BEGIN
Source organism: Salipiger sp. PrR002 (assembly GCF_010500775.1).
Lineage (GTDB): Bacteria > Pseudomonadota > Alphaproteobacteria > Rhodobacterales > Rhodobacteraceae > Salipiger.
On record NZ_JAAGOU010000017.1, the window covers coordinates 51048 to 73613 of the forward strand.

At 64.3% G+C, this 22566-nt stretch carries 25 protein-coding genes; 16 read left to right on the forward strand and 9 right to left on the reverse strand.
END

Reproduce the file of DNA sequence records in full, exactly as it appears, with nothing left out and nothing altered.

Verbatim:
Source organism: Salipiger sp. PrR002 (assembly GCF_010500775.1).
Lineage (GTDB): Bacteria > Pseudomonadota > Alphaproteobacteria > Rhodobacterales > Rhodobacteraceae > Salipiger.
On record NZ_JAAGOU010000017.1, the window covers coordinates 51048 to 73613 of the forward strand.

At 64.3% G+C, this 22566-nt stretch carries 25 protein-coding genes; 16 read left to right on the forward strand and 9 right to left on the reverse strand.